Entering his bedroom, Mitchell finds Tam on the phone. As she hangs up the receiver, Mitchell sees that “[h]er breasts moved under her sweater,” mirroring the same gaze and observation that Mitchell has when looking at Opal in the kitchen. Tam and Mitchell talk, and Tam informs her husband that she feels jealous. The exchange here is important:
“Okay, what’s the problem?”
“Jealous, I guess.”
“Of who, for God’s sake? Opal?”
“No, not Opal. I guess I feel guilty. Maybe I don’t do enough around here.”
Tam’s switch from “jealous” to “guilty” is telling. When she states that she is jealous, the implication is that she is jealous of Opal’s sexual appeal to Mitchell. When she changes and says she feels guilty, the implication now becomes that Opal is supplanting her role as housekeeper in the home. In this exchange, Tam voices her fears that Opal will essentially take over the position of Mitchell’s life, thus removing Tam from the equation all together.
Added to these fears, Tam harbors feelings that she has failed as a mother to Jake. After Opal started working in the home, “Tam seemed increasingly afraid of Jake,” letting Opal handle everything with the baby. Mitchell suggests that Tam spends more time with Jake, at which point she bristles and tells him she has her hands full telling what Opal what to do around the house. Deflecting her feelings, Tam shifts the focus and continues by saying that she must keep an ever-watchful on Opal to make sure she doesn’t steal anything. Tam, and Mitchell earlier, maintain constant surveillance over Opal. Tam says she watches her to make sure she doesn’t steal, and Mitchell watches her with a sexually possessive gaze.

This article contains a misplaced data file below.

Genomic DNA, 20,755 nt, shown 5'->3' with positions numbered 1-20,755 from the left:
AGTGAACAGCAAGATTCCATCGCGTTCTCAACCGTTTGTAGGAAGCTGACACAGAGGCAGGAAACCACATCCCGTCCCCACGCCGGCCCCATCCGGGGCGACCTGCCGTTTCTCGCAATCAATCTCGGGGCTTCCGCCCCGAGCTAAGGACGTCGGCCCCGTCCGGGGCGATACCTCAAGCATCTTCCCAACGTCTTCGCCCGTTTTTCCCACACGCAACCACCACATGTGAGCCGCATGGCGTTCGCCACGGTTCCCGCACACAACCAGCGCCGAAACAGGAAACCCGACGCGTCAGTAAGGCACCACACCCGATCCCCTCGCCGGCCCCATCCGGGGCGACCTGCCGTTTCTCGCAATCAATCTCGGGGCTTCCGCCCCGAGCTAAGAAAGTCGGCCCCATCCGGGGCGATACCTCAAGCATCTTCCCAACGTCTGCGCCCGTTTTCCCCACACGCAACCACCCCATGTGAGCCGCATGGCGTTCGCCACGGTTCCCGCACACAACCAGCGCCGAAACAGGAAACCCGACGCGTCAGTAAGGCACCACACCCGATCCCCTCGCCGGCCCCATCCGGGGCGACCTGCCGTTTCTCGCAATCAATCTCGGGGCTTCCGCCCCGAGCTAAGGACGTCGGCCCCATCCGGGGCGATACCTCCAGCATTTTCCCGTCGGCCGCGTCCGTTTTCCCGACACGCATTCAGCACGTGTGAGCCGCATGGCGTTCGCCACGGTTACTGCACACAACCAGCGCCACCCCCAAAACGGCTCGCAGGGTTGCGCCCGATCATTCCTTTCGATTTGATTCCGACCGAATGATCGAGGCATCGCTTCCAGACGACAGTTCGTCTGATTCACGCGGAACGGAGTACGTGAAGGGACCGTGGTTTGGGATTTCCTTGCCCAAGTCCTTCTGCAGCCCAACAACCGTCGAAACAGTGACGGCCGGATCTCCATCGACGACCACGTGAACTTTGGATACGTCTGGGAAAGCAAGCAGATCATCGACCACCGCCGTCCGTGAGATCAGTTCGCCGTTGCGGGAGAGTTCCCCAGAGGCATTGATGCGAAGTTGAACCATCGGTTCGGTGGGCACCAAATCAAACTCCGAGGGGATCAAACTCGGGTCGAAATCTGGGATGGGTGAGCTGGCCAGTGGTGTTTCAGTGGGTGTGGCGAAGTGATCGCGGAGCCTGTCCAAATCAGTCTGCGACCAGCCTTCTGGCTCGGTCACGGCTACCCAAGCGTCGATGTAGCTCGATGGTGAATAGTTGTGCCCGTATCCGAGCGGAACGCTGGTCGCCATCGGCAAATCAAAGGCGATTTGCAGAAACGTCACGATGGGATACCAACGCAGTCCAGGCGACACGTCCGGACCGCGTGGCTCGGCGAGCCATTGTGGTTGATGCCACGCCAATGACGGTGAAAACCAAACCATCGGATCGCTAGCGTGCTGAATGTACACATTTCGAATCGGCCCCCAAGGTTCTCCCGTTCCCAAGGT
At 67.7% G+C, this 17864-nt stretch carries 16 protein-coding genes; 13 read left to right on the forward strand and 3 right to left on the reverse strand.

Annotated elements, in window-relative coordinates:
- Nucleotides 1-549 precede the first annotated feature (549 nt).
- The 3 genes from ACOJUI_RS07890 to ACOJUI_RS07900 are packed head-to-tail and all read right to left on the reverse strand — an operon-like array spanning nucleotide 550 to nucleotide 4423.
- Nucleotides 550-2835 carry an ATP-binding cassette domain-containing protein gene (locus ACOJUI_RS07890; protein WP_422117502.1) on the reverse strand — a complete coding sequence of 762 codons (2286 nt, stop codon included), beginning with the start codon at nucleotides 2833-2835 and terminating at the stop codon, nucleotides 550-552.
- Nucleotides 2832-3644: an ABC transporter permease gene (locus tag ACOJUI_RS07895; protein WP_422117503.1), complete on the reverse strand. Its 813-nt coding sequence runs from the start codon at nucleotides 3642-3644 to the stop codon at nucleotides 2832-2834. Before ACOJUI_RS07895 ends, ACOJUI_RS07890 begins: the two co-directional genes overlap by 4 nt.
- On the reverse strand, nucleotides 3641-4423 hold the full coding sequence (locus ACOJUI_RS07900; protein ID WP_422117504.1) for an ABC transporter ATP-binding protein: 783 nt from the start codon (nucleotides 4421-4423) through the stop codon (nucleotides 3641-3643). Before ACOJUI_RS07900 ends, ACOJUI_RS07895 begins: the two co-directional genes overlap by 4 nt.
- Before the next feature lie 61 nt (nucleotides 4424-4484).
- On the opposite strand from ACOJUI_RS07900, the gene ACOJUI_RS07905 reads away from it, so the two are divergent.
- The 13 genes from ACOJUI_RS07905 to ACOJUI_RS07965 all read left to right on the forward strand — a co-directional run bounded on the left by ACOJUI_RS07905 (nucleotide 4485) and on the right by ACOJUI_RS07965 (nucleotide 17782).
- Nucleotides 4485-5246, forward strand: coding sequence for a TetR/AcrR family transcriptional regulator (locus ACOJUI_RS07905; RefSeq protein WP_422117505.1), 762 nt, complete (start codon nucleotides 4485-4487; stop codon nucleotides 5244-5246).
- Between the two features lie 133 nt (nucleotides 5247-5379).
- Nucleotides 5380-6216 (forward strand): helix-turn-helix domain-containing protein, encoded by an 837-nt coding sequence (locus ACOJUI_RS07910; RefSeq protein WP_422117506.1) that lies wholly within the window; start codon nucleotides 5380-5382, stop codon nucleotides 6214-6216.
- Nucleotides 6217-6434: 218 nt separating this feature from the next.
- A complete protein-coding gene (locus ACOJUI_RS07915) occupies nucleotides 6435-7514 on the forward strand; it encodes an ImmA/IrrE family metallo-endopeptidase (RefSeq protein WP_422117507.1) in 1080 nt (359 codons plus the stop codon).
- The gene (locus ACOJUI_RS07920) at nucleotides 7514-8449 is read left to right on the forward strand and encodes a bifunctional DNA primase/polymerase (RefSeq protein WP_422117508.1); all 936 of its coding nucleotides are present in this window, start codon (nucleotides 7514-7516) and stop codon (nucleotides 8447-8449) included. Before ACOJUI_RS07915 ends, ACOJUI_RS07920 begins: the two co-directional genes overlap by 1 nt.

Mitchell returns the kitchen, and his initial uncomfortable feelings towards Opal begin to move in a more sexual direction. As she dries her hands, Mitchell notices the “pink half-slip under her nylon dress” and “the brown strip of stomach between her white bra and the pink slip.” He also notices the way that the dress “stretche[s] over her buttocks and thighs.” These images match the ones at the beginning of the story, but here Mitchell does not think about Opal showing “too much flesh”; rather, he simply looks. Along with this, the smells in the kitchen of pies, spices, and tomatoes cause Mitchell to want to doze off at the table, making him feel comfortable and secure in a domestic space.